Netflix, Amazon Sued by Former Executive in Million-Dollar Lawsuit
Former Netflix director of content acquisition Jerry Kowal claims the digital streaming service used its leverage to get him fired from Amazon after it accused him of stealing confidential information.
A former executive at Netflix has filed a defamation lawsuit against both the digital streaming service and Amazon, claiming that Netflix leveraged its status as a key Amazon customer to ensure he would be fired from his new job there.
In a lawsuit filed at the Los Angeles Supreme Court on Tuesday, Jerry Kowal alleges defamation, false light invasion of privacy, civil conspiracy, intention of interference of employment relationship, blacklisting and wrongful termination.
Read the complaint here.
Describing the case as the "proverbial David and Goliath," the lawsuit claims that Netflix used Amazon to blacklist a once "valued and profitable executive."
In his role at Netflix as the director of content acquisition in its Beverly Hills office, the suit says Kowal was responsible for licensing television and film content for Netflix's subscription video-on-demand service, and that he was entrusted with a huge amount of responsibility, including oversight of content acquisition for Canada.
The suit describes the work environment at Netflix as "cold and hostile," with a "winner takes all" mentality. Kowal says he resigned in June 2013 to pursue an opportunity with the Digital Video team at Amazon. He claims he was warned that he would "regret going to Amazon."
Kowal alleges after beginning his new job at Amazon, Netflix execs publicly accused him of stealing confidential information for use at Amazon to compete against Netflix, and then told its other employees not to communicate with him. The lawsuit also states that Netflix interfered with his employment "in a malicious attempt to ruin his reputation and prevent him from working there," in order to get him fired.
Netflix CCO Ted Sarandos (whom Kowal claims made disparaging remarks about Amazon) is named in the lawsuit, as is CEO Reed Hastings.
The lawsuit claims that at the company's Quarterly Business Review in San Francisco in July 2013, Hastings and Sarandos announced in front of 200 employees and board members that Kowal was under investigation for giving confidential Netflix documents and information to Amazon. The pair allegedly instructed employees to cut off communication with him. According to the lawsuit, he is now described by employees of Netflix to others as a "traitor" and a thief. Kowal also claims the Netflix execs have publicly stated that he will "never work in this industry again."
In July 2013, both Kowal and the vice president and general counsel for Amazon, Andrew DeVore, allegedly received letters from Netflix's lawyers claiming he used confidential information to unfairly compete in his new role. The letter demanded access to his personal e-mails and personal computer to conduct a forensic analysis to determine whether documents had been disseminated to Amazon, the suit claims. Kowal was subsequently placed on mandatory leave from Amazon, allegedly had his work laptop seized and was blocked from the company's servers.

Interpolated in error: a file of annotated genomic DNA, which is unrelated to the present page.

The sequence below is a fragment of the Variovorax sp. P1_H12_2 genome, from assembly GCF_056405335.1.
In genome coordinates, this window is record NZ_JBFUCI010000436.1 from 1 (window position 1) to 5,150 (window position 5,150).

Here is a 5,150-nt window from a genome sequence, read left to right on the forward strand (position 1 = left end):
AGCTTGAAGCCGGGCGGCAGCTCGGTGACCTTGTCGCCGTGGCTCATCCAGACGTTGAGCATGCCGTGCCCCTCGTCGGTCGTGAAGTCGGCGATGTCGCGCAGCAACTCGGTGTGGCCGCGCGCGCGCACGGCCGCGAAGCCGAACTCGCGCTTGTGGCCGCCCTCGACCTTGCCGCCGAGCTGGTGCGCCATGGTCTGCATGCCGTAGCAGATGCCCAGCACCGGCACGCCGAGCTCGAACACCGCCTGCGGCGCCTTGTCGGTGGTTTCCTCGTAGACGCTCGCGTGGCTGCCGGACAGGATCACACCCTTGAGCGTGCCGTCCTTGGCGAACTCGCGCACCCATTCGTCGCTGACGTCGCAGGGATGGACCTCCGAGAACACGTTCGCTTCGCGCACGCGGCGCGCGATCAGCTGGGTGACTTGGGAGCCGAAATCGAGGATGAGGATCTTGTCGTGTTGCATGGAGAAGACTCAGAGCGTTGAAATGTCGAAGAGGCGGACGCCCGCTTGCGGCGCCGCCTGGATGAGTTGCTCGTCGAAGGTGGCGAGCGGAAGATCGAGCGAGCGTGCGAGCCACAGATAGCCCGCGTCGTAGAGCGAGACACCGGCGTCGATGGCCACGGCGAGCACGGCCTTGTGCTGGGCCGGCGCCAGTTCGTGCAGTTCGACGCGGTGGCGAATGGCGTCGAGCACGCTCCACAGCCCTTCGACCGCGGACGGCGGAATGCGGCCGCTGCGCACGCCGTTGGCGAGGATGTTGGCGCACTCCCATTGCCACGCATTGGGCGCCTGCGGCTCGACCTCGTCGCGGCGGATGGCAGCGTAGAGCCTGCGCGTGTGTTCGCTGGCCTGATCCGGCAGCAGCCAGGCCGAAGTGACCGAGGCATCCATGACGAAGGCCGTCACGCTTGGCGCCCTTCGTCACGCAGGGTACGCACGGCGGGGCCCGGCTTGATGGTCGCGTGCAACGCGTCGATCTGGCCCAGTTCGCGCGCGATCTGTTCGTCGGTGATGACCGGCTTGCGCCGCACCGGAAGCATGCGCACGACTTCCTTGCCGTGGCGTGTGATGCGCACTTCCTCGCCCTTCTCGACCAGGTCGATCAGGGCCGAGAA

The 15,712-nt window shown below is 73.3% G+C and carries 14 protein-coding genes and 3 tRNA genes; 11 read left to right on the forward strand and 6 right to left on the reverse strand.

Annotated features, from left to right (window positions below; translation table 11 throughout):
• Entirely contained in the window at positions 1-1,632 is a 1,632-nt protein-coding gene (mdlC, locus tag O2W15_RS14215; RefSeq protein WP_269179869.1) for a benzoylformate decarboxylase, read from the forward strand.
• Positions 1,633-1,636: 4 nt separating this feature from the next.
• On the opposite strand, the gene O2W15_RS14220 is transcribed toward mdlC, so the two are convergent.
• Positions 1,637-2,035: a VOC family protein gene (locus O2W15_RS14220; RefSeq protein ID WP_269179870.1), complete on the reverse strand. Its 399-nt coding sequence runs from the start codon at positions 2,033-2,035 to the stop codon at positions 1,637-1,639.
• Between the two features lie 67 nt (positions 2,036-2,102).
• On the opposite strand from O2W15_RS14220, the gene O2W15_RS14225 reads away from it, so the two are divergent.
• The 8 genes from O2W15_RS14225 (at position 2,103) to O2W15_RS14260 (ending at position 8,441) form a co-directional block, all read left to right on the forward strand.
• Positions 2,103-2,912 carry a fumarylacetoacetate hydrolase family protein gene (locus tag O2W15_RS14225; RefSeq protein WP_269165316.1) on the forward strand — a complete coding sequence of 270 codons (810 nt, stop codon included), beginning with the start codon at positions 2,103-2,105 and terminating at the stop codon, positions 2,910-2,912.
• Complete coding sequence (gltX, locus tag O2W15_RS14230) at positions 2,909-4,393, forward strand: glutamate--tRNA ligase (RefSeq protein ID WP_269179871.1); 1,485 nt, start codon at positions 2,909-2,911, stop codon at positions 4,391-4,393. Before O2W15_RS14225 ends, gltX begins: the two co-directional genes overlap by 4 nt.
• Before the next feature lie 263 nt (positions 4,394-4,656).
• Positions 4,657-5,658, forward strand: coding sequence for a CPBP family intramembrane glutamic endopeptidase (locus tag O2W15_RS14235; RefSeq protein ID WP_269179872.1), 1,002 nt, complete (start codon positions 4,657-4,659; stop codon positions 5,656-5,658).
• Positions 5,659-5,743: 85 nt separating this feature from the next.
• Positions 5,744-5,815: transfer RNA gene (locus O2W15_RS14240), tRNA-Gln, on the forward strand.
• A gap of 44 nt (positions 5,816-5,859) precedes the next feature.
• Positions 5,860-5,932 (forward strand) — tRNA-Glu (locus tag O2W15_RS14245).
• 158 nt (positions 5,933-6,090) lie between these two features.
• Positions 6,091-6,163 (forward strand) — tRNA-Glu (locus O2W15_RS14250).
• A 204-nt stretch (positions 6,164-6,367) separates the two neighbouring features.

According to the lawsuit, Amazon instructed him to meet with attorney Harry Korrell, who would act as Amazon's outside counsel in connection with the issues Netflix raised. Kowal says Korrell told him it was "sour grapes" from "spiteful former employers" and would blow over, and that Amazon later proposed a joint representation structure with Korrell and Kowal. He was later convinced to supply his personal devices -- including e-mail and USB -- for forensic analysis by the firm SFL Data, which concluded that he had not disseminated any of the documents in question, printed or copied them onto cloud storage, according to the lawsuit. However, Kowal alleges that Amazon refused to provide written verification of the results of the investigation.
Kowal also claims that before either of the investigations were concluded, Hastings leveraged Netflix's status as a key Amazon customer and contacted the "highest levels of Amazon's senior management" to secure assurance that his employment would be terminated whatever the results of the investigation. A week later, Korrell told him that Amazon's interests had diverged from his own and that the company would be ending "joint representation."
Kowal's suit says he was terminated on July 31, 2013, and that he was told that Amazon had a "strict liability policy" that mandated his termination in this case, which he says was never communicated by Korrell or anyone employed by Amazon.
Kowal is now seeking an amount to be determined at a jury trial of "no less than $1,000,000" for damages to his reputation and career. He is represented by Caroline H. Mankey, of Cypress, LLP.
The Hollywood Reporter reached out to Netflix for comment, but a representative for the company said it does not comment on pending litigation.
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